A couple of years ago I read one of my earliest manuscripts - I went back to the beginning, one might say - to my children, and as they listened intently they revived long dormant hopes and plans.  Still, I wondered aloud as I read my own words, "How was I a better writer then than I am now?"

After my recent painstaking efforts, I know that is not true.  I have grown as a writer, and I know my story reflects that metamorphosis.

Now I will put it out there for everyone.  And it's a terrifying thing to let go of something held so dear, the genesis and realization of a dream, at last.  I could edit for years, tinkering endlessly with little words, and make excuses for not showing my heart, my work, to the world, but I have been guilty of telling my husband, "If I die young, please make sure my book is published.  Have my dad edit it, but make sure it's published."  So I know what I must do.

And I'm doing it.

I've done it! You can find my book, The Christmas List, on Amazon HERE.  It is a holiday story of love, family, struggle and faith based on real events.

Thursday, July 26, 2018

A tragical birthday

Our family of six moved from Phoenix to Albuquerque four days before my daughter Ana’s 14th birthday.

But, so help me, I tried to make it good. I tried!

With boxes still enveloping us, I made homemade pancakes. A good beginning if not for the fact that we had no syrup. Midway through cooking, I ran to the store and picked up a store brand variety called “Old-fashioned Syrup” which I thought might be code for “slightly healthier.” Why, oh why, was I thinking healthy on a birthday?

Unfortunately, old-fashioned meant pure unadulterated molasses with a hint of sugar to take the edge off. We should have made gingerbread cookies with it.

“Yuck!” my kids exclaimed in unison with properly contorted faces.

“What? What is it?” 

Even with my penchant for gingerbread men, I couldn’t stomach the flavor.

Out I trot to a different grocer to pick up some that was unapologetically sugar, and since we had just moved, ran to the discount and dollar stores next door to find laundry hampers, curtain rods, and waste baskets. Feeling guilty about my long absence, I picked up a bunch of sunflowers to present to my birthday girl.

I still needed to figure out the cake. It was supposed to be a purchased ice cream cake instead of a homemade confection per tradition. Unfortunately, I didn’t know where any creameries were and before I could find one, I had to spend an hour on the phone with our insurance company sorting out the new home and auto policies with a very talkative, if helpful, young man. When I finally was released to call an ice cream shop near us, the lady nicely informed me that I should have placed an order yesterday.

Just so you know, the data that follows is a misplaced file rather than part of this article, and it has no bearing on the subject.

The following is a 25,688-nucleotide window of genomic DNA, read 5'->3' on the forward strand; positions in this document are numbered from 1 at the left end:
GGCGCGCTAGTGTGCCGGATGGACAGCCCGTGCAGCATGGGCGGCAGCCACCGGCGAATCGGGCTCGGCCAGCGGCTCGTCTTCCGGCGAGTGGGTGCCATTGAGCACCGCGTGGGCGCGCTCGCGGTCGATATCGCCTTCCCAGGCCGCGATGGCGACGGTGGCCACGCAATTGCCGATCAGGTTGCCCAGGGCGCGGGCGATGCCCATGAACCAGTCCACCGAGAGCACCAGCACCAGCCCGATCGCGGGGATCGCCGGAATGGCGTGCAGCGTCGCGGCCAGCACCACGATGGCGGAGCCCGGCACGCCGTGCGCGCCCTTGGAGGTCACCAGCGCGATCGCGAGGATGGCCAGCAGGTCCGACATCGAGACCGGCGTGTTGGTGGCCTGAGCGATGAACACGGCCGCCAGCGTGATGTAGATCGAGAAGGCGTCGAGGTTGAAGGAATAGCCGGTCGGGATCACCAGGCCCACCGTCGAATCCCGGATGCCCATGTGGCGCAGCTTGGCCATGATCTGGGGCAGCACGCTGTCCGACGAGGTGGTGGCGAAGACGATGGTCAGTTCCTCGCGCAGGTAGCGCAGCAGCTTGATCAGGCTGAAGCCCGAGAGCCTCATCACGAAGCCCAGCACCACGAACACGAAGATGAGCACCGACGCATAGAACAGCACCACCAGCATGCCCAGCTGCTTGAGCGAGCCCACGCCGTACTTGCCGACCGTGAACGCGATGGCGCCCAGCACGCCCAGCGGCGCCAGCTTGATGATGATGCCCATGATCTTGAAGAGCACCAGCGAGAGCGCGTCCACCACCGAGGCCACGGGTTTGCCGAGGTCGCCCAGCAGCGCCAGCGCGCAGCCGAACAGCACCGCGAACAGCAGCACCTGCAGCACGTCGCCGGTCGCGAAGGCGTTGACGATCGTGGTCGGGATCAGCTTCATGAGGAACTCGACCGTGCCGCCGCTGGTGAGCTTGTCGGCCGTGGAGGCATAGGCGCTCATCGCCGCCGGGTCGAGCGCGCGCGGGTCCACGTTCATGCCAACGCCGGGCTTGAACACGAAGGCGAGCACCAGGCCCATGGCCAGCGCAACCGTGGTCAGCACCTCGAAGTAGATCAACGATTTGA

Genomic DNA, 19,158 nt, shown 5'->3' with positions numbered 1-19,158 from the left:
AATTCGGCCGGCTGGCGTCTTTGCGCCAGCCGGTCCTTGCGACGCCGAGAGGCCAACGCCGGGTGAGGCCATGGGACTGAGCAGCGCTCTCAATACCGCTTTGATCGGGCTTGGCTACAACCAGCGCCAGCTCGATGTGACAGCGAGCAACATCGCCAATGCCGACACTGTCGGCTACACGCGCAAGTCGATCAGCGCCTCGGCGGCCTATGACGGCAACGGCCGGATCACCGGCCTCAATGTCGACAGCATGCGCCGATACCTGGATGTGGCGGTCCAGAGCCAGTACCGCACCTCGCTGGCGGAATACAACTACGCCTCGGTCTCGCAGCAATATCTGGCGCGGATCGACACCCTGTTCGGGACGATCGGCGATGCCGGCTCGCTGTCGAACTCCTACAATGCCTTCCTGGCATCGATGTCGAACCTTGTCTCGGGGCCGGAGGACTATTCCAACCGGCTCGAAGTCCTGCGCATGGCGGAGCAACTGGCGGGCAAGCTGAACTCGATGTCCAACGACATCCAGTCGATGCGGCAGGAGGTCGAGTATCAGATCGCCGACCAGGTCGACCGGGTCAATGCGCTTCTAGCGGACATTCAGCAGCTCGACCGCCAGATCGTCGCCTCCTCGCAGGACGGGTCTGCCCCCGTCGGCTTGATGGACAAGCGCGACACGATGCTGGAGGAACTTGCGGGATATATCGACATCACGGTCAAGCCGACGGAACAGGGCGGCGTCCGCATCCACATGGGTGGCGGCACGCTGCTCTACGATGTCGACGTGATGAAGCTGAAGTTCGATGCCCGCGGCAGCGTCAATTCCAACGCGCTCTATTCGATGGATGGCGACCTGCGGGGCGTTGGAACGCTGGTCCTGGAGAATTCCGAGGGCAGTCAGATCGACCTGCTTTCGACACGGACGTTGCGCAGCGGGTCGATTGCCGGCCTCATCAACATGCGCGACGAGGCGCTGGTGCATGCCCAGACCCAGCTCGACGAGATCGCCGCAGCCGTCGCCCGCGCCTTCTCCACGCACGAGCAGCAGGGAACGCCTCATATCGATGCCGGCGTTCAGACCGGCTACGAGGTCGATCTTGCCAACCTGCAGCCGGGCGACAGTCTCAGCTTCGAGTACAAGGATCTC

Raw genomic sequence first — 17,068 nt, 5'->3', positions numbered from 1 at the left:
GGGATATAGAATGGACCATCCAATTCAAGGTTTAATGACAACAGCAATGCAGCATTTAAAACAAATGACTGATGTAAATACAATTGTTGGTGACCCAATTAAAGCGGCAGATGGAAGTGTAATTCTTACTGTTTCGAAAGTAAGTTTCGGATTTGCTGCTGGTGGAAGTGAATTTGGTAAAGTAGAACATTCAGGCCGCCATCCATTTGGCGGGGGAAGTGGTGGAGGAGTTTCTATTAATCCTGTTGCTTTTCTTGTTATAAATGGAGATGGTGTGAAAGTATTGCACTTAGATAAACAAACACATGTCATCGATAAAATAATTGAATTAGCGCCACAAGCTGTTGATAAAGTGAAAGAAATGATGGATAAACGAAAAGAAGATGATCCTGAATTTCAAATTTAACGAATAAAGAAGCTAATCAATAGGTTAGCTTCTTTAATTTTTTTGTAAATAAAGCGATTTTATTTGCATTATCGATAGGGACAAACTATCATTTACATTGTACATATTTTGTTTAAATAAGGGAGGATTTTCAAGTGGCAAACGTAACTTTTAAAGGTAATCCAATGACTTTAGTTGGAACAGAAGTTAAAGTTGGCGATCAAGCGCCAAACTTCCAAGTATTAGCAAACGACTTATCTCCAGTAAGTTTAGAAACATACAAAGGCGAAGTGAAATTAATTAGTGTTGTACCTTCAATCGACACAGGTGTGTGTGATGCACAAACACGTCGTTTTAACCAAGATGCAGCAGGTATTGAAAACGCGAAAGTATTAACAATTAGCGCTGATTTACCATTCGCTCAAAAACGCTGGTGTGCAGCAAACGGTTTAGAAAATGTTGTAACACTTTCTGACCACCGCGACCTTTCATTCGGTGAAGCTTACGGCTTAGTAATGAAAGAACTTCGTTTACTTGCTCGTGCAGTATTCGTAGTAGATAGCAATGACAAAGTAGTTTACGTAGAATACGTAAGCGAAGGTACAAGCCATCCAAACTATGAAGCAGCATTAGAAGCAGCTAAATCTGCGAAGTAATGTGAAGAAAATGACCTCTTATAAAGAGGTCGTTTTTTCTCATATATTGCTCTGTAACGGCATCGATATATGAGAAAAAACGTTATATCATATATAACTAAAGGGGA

I dove into boxes for missing baking gear. Then I went to the fridge to lay out ingredients for cake.

We had no butter or eggs.

Well, I still needed to get my daughter gifts anyway, so I rounded up Ana and her younger siblings, and off we went to two more stores. At a home improvement store Ana got her wish: plants to place in a large flower bed that was all her own. Though she fretted they were too expensive (I guess her dad and I had been stressing a lot about the new mortgage), she finally choose four blooming beauties, and we headed to my sixth store of the day.

I may say that I am disappointed that Albuquerque did not fly a banner over our heads at this point declaring exuberantly, “Thanks for helping our economy, you fabulous, frustrated new residents!”

We grabbed butter, eggs and a can of whipped cream topping.

On the way out of that shopping center, I turned right onto a busy street, and we nearly got hammered by an aggressive sedan that raced up behind us. I thought rush hour was supposed to be better in Albuquerque!

At home safe but flustered, I labored over a fatty chocolate cake for my sweet girl and offered to spread mint chocolate ice cream between its layers.

My husband came home late from his new job, and after I had irritated him by crying and complaining about crazy Albuquerque drivers, told us that we shouldn’t physically put ice cream in the cake. Instead of homemade ice cream cake, my daughter was to have plain old cake with ice cream!

Valiantly my son Berto and I attempted to write “happy birthday” with the whipped topping on the barren expanse of the cake. Alas, the pressurized cream ejected from its can with all the force of a fire extinguisher. It was all we could do to make the carnage resemble “Happy Birthday Ana”.

As we woefully surveyed our erratic clouds of whipped writing, we realized we had no matches, no lighters, nothing to spark her candles, those candles we had lumped together from the junk drawer the movers had packed with the kitchen stuff. (You cannot imagine our relief when we came up with 14!)

“Really?” said Ana.

My husband and I argued about what to do. Try to start a flame with flint and knife? Search all the boxes yet unpacked for matches that were overlooked? Go yet again to a store for a lighter? He left to procure a lighter.

After his return and a chorus of Happy Birthdays, I sliced into the cake which quivered and…

“Oh, Ana, it’s crumbling,” I moaned.

My daughter and I looked at each other and burst into tears. It had all become far too "tragical", as Anne of Green Gables would say.

But we soon realized that such a mad birthday must surely be more hilarious than heart-breaking 10, maybe 20 years from now – give or take a few.

Nevertheless, I vow that Ana’s 15th will be a different level of celebration. Perhaps I’ll launch fireworks, organize a parade, buy her a pet ferret, send her up in a hot air balloon, or hire a boy band to serenade her all evening.

But we will never – EVER – move near her birthday again.